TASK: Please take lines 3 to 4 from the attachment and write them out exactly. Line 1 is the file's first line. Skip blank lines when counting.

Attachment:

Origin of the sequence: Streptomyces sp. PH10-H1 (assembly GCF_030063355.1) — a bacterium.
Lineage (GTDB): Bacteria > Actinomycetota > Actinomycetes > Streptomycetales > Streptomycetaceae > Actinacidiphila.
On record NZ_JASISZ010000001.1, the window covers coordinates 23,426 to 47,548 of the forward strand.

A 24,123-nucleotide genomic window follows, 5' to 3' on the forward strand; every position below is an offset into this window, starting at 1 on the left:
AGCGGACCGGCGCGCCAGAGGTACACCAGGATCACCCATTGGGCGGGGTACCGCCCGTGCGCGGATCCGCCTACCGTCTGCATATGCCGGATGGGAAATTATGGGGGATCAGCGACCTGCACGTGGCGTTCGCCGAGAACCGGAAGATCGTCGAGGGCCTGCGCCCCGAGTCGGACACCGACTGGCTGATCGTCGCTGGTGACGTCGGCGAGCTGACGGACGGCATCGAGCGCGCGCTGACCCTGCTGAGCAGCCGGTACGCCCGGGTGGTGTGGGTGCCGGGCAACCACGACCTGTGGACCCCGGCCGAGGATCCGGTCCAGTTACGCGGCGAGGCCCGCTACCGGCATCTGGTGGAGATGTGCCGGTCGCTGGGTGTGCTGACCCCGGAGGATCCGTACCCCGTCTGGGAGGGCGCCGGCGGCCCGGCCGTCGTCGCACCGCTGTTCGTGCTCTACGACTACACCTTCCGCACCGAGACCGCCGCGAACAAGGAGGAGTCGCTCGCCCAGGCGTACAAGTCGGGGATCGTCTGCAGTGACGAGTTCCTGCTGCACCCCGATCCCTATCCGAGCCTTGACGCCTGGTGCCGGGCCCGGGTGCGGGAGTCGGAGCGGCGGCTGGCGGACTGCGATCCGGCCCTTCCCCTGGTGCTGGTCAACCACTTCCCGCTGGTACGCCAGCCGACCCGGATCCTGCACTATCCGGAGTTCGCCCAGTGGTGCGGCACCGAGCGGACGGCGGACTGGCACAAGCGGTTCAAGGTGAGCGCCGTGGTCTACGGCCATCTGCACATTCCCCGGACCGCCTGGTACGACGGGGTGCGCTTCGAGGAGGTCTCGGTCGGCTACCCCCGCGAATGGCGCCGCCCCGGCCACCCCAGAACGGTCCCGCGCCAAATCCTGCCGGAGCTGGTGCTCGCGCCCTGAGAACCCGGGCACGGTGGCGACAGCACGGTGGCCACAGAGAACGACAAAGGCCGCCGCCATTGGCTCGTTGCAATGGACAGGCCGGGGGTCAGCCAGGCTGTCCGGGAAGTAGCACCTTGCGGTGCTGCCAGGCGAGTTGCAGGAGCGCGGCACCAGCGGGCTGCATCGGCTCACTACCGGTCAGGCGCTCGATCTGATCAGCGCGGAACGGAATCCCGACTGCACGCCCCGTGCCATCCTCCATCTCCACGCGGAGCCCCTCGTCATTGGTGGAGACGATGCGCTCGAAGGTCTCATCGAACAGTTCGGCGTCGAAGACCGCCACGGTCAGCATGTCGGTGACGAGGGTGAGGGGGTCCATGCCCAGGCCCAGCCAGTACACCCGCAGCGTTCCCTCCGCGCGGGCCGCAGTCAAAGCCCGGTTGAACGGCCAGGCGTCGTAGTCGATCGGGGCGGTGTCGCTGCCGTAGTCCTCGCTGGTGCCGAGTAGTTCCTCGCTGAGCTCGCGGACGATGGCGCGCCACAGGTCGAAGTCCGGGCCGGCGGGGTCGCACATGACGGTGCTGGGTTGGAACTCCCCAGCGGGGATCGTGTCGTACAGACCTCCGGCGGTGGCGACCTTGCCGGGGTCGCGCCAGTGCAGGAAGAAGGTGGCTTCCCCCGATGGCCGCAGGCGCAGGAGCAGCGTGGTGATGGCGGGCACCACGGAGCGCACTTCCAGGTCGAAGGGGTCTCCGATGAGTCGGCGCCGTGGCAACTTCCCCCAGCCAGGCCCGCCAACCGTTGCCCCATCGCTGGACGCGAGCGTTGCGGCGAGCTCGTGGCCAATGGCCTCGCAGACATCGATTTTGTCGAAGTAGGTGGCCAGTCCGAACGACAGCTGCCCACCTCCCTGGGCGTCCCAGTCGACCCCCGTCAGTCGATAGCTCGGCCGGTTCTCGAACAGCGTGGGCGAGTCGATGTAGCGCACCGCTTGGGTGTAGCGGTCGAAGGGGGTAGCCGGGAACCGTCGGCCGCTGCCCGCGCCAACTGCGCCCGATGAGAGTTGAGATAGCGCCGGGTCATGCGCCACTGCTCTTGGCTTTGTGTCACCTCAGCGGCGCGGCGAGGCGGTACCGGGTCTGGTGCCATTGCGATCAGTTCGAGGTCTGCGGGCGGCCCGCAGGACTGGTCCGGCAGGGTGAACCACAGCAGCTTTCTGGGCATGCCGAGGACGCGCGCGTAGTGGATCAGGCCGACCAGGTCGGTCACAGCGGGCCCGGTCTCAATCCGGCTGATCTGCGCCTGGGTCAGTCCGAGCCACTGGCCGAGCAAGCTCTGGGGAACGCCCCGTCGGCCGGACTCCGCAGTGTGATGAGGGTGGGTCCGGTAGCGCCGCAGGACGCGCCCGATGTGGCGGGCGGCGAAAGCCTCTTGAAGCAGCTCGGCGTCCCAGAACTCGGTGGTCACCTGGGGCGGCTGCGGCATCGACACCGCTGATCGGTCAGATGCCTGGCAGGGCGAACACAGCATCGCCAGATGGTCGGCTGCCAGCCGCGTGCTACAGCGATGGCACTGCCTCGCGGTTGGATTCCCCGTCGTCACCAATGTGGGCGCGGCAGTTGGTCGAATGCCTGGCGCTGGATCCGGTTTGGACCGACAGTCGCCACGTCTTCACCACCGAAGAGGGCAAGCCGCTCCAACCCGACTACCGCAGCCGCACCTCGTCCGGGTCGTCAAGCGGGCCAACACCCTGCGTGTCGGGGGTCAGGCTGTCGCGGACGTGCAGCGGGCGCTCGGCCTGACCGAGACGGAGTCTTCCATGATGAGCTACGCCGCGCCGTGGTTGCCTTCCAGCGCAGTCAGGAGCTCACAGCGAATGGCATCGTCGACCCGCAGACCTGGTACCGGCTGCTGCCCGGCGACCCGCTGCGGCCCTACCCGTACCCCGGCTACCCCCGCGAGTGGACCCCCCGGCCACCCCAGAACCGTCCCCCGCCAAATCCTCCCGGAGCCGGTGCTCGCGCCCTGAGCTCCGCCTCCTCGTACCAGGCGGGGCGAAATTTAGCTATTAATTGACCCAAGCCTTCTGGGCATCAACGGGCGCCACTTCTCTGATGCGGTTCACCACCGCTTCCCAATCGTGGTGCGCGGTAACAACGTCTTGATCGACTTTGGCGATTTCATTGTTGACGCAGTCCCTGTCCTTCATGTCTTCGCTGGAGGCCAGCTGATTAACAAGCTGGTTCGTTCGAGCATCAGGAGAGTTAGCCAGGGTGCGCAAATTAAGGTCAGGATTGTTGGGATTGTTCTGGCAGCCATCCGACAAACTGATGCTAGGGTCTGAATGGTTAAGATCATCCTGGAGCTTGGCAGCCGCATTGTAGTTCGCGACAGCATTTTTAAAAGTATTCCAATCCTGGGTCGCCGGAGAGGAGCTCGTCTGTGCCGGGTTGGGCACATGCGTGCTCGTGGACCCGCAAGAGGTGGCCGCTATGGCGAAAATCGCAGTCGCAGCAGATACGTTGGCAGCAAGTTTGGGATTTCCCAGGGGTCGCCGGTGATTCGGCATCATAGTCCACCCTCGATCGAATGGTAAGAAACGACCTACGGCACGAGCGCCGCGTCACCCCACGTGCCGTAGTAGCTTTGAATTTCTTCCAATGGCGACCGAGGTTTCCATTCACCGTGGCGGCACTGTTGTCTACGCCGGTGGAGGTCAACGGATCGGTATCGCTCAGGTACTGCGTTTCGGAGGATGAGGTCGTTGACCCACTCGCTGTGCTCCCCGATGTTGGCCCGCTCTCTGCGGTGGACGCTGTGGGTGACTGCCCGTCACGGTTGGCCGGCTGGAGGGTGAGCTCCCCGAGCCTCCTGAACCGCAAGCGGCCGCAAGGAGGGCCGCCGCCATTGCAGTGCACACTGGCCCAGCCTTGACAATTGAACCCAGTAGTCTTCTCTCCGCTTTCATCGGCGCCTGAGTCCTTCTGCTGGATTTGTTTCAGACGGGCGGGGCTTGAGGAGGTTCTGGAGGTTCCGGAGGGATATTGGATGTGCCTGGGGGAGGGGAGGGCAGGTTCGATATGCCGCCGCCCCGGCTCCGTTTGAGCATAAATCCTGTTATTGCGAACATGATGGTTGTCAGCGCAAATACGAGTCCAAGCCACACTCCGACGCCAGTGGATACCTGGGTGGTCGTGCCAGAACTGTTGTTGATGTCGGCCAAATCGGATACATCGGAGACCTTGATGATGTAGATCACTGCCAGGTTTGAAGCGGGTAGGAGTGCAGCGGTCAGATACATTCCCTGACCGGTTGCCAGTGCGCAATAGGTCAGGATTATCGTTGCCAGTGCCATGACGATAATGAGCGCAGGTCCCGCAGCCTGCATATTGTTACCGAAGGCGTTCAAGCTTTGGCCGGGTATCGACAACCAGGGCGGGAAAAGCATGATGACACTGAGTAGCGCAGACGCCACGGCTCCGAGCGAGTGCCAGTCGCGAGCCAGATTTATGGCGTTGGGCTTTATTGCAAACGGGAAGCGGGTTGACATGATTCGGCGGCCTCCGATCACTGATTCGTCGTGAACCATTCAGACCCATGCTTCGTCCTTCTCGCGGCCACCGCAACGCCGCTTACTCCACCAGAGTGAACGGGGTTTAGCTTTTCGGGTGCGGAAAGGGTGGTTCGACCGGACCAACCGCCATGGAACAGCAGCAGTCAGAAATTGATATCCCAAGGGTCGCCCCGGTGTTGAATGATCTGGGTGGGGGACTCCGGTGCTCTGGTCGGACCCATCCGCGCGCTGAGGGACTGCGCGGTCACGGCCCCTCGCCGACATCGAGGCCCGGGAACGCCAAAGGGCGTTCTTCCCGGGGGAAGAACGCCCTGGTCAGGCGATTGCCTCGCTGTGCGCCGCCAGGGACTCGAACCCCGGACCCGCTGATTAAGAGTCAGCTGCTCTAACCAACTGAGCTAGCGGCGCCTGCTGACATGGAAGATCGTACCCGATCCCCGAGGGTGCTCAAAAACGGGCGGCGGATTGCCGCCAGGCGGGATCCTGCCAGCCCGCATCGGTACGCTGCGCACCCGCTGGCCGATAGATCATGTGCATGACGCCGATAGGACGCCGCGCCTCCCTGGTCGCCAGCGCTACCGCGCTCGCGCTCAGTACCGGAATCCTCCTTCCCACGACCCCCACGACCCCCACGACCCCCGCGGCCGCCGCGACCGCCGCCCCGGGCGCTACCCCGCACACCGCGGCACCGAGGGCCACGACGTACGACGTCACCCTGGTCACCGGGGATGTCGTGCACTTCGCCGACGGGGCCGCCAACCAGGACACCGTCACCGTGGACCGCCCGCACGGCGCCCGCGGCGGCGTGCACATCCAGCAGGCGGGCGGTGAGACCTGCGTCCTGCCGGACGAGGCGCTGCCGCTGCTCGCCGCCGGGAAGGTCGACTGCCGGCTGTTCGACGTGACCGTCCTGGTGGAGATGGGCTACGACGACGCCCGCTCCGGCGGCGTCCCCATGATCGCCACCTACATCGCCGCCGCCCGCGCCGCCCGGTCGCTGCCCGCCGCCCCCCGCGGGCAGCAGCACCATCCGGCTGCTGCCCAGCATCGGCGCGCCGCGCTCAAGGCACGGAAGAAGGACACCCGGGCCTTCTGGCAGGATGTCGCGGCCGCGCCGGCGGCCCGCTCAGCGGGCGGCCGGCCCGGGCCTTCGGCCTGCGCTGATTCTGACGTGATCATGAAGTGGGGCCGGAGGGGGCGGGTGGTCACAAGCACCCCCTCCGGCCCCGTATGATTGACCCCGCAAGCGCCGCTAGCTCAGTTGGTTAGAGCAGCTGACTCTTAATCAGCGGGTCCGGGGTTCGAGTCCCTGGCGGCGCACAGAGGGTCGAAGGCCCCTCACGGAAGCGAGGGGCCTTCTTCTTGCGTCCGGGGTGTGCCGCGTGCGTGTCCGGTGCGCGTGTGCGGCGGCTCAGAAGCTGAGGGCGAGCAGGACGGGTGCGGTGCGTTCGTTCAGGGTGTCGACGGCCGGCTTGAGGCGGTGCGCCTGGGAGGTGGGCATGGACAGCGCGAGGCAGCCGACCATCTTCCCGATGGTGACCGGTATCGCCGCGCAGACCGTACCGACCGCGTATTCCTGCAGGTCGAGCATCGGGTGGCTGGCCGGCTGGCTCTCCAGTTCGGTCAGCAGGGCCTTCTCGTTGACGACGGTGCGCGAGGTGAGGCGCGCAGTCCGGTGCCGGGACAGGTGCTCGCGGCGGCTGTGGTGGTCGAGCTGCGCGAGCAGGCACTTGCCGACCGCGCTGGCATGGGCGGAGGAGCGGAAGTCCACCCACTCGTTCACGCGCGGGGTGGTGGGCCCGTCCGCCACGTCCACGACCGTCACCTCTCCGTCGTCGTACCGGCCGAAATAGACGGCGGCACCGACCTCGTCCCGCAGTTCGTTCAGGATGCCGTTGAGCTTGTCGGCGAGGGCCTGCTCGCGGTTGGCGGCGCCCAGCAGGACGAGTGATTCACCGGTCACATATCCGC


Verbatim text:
On record NZ_JASISZ010000001.1, the window covers coordinates 23,426 to 47,548 of the forward strand.

A 24,123-nucleotide genomic window follows, 5' to 3' on the forward strand; every position below is an offset into this window, starting at 1 on the left: